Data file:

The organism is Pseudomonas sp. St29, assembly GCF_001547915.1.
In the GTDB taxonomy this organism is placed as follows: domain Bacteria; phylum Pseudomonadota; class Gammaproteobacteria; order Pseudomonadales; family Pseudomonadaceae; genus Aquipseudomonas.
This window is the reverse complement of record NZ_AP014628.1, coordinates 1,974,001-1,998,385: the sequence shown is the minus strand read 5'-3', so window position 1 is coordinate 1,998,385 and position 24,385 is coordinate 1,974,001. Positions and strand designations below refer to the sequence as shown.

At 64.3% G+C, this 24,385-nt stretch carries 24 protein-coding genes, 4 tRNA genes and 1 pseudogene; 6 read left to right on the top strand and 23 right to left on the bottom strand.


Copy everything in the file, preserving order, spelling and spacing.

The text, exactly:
The organism is Pseudomonas sp. St29, assembly GCF_001547915.1.
In the GTDB taxonomy this organism is placed as follows: domain Bacteria; phylum Pseudomonadota; class Gammaproteobacteria; order Pseudomonadales; family Pseudomonadaceae; genus Aquipseudomonas.
This window is the reverse complement of record NZ_AP014628.1, coordinates 1,974,001-1,998,385: the sequence shown is the minus strand read 5'-3', so window position 1 is coordinate 1,998,385 and position 24,385 is coordinate 1,974,001. Positions and strand designations below refer to the sequence as shown.

At 64.3% G+C, this 24,385-nt stretch carries 24 protein-coding genes, 4 tRNA genes and 1 pseudogene; 6 read left to right on the top strand and 23 right to left on the bottom strand.